CAREERS AND EDUCATION ISSUE: The evolving state of high school newspapers
"The biggest issue the Eagle faced this year was the budget to print the paper," Woo says. "Budget cuts have been made throughout California schools and any available funds have been used sparingly and are directed towards basic necessities." Her paper's budget came mostly from Washington's parent-teacher-student association, as well as community sponsors, and local businesses that advertised within its pages.
Pramana and the staff at Lowell High School rely on print advertisements as the main source of budget for the paper. Members of the Lowell's staff are required to sell at least three advertisements per semester so the paper can plan on a fixed amount of finance.
Perhaps most surprising — and perhaps telling of journalism's current flux — is that neither Pramana nor Woo are hoping to pursue journalism as a career.
Woo, now a freshman in college, is a film and media studies major at the University of California Santa Barbara and aspires to become a movie director. "A career in journalism was definitely an option for me, but I found something I loved doing even more, which is filmmaking. I still love to write and who knows, things down the road might change and I'll just fall in love with journalism all over again."
"I doubt I'd work as a journalist, but I might blog in my spare time," says Pramana, who plans to study computer science after graduating next spring. "I think a career in journalism is possible, just not in the way it was a decade ago. Instead of working for a newspaper or syndicate, more writers will turn to smaller news websites or start blogging independently. This gives them more control over how their work is published and compensated. Newspapers are laying off their employees because print journalism involves too much overhead to be viable and competitive with niche news websites."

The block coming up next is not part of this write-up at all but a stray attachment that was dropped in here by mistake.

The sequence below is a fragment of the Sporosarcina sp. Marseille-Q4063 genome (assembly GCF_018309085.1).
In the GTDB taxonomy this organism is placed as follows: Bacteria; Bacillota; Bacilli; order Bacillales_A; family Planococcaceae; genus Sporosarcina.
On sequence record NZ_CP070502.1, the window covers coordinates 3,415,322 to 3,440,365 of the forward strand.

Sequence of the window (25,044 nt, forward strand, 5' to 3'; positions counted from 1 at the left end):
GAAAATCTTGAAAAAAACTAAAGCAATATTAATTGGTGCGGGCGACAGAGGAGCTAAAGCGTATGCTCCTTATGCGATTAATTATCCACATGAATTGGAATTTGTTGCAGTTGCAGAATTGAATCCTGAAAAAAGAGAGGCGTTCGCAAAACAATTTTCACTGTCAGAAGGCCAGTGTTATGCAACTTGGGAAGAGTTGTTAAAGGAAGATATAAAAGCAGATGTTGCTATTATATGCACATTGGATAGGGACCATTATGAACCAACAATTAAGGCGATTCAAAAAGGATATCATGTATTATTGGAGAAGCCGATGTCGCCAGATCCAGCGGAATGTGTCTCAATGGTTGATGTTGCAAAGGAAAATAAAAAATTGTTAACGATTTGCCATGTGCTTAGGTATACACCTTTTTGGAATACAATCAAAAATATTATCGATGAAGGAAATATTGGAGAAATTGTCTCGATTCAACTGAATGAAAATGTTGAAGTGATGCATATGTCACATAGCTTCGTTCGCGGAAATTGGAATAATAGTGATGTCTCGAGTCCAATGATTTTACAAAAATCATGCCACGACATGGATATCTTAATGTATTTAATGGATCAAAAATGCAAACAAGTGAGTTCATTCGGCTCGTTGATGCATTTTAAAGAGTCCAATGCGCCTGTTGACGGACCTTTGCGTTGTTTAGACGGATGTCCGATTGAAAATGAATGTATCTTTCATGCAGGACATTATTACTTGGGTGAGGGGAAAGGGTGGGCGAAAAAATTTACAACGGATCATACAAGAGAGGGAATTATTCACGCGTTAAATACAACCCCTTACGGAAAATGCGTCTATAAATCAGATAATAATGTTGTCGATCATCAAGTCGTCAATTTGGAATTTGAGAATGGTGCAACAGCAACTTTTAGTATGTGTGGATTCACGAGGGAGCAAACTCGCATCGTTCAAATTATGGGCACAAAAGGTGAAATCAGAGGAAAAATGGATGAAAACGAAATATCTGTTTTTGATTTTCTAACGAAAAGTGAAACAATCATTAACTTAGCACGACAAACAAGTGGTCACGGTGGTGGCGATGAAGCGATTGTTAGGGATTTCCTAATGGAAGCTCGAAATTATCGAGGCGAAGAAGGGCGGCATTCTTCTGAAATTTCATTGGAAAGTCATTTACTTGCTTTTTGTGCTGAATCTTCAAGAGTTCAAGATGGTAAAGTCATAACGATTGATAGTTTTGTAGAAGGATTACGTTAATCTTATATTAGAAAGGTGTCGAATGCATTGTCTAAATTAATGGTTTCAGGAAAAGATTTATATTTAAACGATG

Both editors say that the majority of the students on their newspaper staffs don't have plans of continuing on the path to a career in journalism.
"The individuals behind The Eagle don't all necessarily have long term goals of becoming journalists," says Woo. "There are some who, in the process of choosing their classes, found journalism to be interesting and applied for it to try something new and see what the class had to offer. There are those who join in the hopes of improving their writing and English skills. There are the returning second, third, or fourth year journalism students, and there are the aspiring journalists. And there may be a few students who didn't know what classes to choose and therefore chose journalism on a whim."
As they continue to find success with their publications in print and on the web, the youngest crop of Bay Area journalists are hardly calling to "stop the presses." But judging from their experiences, changes may be on deck in the world of newspapers.
Sean Hurd is a senior at Lick-Wilmerding High School and co-editor of its student newspaper the Paper Tiger